[Marxism] Garcia Marquez: "These Sinister Christmas Holidays"

Walter Lippmann walterlx at earthlink.net
Thu Dec 28 12:32:37 MST 2006


(Taken from Apporea, the Venezuelan website)
=================================================================

GRANMA 
December 28, 2006

These Sinister Christmas Holidays

GABRIEL GARCIA MARQUEZ

Nobody remembers God at Christmas. There is such a roar of horns and
fireworks, so many garlands of colorful lights; so many innocent,
slaughtered turkeys; and so much stress from spending beyond our
means in order to look good that one wonders if anyone has any time
to ponder that such madness is to celebrate the birthday of a boy
born 2,000 years ago in a destitute horse stable, a short distance
from where a few thousand years before King David was born.

Nine hundred and fifty-four million Christians believe that this boy
was God reincarnated, but many celebrate his birth as if they don't
really believe it. In addition, there are several millions who have
never believed it but like to party and many others who would be
willing to turn the world upside down so that nobody would believe
it. It would be interesting to find out how many of them also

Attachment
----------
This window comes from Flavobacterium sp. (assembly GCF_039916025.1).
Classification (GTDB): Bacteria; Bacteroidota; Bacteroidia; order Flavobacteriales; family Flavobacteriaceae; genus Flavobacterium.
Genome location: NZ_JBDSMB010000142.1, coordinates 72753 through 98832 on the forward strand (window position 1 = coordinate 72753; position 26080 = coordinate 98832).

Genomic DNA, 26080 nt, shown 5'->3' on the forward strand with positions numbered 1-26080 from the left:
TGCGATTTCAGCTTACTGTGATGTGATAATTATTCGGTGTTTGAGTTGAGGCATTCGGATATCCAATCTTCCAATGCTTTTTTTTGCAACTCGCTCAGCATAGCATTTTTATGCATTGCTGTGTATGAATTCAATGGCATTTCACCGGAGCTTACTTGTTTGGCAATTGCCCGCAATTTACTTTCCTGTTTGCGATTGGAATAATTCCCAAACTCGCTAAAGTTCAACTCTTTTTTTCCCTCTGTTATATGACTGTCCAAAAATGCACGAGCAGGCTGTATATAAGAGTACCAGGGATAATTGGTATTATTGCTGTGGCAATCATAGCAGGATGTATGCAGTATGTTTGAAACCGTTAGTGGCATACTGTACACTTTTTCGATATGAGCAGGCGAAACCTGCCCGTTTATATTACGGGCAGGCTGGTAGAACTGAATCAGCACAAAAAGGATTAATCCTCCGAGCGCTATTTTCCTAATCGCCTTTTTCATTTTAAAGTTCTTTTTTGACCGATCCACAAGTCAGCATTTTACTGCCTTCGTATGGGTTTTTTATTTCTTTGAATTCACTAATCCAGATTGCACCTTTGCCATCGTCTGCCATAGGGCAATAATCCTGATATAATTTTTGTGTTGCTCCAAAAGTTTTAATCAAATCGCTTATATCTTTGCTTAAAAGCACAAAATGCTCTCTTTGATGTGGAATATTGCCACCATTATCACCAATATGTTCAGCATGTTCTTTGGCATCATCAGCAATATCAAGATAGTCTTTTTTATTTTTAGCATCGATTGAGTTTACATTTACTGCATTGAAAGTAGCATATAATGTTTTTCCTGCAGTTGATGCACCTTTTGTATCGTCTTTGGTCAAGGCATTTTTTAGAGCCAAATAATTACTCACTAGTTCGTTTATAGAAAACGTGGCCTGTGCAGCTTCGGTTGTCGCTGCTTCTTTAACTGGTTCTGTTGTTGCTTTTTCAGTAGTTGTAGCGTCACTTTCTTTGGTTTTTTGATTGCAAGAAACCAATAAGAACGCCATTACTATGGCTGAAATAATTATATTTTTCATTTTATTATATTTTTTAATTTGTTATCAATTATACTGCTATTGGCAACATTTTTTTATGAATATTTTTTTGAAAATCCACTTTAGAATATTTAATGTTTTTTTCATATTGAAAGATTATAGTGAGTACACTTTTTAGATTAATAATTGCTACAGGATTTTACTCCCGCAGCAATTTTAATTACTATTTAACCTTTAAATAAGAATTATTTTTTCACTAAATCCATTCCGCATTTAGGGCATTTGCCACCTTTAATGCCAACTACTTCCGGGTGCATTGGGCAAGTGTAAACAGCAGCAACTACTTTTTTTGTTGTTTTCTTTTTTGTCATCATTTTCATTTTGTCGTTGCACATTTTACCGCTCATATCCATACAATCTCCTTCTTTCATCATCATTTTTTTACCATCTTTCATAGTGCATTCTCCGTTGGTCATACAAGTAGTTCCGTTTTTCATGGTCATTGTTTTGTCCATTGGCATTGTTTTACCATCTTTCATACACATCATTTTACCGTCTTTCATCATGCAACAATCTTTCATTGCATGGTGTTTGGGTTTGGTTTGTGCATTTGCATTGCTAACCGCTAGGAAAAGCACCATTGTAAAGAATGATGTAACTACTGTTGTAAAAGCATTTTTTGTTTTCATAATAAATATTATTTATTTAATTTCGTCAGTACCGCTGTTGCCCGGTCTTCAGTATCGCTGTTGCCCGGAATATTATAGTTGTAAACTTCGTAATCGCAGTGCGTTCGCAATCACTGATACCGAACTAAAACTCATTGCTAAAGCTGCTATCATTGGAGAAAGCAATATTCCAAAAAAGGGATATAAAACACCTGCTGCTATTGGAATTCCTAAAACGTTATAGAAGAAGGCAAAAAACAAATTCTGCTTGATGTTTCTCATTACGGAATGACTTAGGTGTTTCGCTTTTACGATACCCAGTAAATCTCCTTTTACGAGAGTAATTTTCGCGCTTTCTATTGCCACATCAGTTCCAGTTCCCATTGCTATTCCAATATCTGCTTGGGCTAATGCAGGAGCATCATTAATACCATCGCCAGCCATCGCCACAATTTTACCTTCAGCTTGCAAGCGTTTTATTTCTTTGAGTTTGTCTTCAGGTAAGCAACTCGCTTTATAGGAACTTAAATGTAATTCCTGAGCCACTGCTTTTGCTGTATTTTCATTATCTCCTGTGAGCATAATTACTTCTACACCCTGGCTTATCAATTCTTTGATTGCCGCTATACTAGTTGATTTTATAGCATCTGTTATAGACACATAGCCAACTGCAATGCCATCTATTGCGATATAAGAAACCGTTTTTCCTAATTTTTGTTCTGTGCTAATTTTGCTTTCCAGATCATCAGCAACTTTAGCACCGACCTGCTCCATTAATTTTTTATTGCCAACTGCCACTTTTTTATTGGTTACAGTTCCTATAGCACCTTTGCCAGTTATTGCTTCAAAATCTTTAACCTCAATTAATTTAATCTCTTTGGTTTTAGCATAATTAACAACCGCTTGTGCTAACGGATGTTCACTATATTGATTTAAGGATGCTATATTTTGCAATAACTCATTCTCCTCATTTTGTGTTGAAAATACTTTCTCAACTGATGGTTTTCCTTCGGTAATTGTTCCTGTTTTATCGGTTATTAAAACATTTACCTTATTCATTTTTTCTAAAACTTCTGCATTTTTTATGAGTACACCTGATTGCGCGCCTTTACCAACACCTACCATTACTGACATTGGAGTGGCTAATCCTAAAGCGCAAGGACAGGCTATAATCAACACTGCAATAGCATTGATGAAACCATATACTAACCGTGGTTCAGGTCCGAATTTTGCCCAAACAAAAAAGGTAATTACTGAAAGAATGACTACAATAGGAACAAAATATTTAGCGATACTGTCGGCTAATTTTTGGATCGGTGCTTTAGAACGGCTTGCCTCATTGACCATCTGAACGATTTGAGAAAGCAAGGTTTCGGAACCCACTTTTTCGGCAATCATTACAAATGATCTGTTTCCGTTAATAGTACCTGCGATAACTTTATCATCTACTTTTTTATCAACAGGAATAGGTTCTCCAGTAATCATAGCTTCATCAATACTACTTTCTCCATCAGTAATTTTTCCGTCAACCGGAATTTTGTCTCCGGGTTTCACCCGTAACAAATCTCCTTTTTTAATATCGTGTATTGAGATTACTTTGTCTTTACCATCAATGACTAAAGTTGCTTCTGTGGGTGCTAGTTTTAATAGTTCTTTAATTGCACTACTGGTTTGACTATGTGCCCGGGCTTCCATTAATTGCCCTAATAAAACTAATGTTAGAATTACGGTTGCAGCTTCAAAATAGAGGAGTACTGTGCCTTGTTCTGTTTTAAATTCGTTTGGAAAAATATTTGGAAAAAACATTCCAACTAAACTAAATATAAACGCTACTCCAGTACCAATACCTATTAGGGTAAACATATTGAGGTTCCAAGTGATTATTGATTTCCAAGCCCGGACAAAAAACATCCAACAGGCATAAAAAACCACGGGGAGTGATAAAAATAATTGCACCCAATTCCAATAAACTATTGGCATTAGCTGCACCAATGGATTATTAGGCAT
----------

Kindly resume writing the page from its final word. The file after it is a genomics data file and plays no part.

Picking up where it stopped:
wholeheartedly believe that the Christmas of today is a revolting
holiday but don't dare say it for a prejudice that is no longer
religious, but social.

The worst of all is the cultural disaster that these perverted
Christmas Holidays are causing in Latin America. Before, when we only
had the customs inherited from Spain, homemade nativity scenes were
the wonder of family imagination. Baby Jesus was bigger than the ox,
the houses nestled in the hills were bigger than the virgin and
nobody paid attention to anachronisms: the landscape of Belen was
adorned with a toy train and a felt duck bigger than a lion that swam
in the living room mirror, or with a traffic cop leading a flock of
sheep on a street corner of Jerusalem. A golden paper star with a
light bulb in the middle was placed above everything with a ray of
yellow silk that would show the Three Kings the road to salvation.
The result was actually ugly but it looked a lot like us, and it was
much better than so many poorly replicated primitive paintings of
Rousseau the customs officer.

The mystification began with the tradition that the toys were not
brought by the Three Kings -as logically takes place in Spain- but
instead by baby Jesus. We children started going to bed earlier so
that the gifts would arrive earlier, and we were happy to listen to
the poetic lies of the adults. Nevertheless, I wasn't more than five
when someone in my house decided that it was time to tell me the
truth. It was a disappointment, not only because I really believed
that it was baby Jesus that brought the toys, but because I would
have liked to have continued believing in it. Besides, based on
purely adult logic, I thought that the other Catholic mysteries were
also made up by parents to entertain their kids, and I was left in
limbo. That was the day -as the Jesuit teachers said in primary
school- that I lost my innocence, since I also discovered that the
storks of Paris didn't bring the children, which is still something I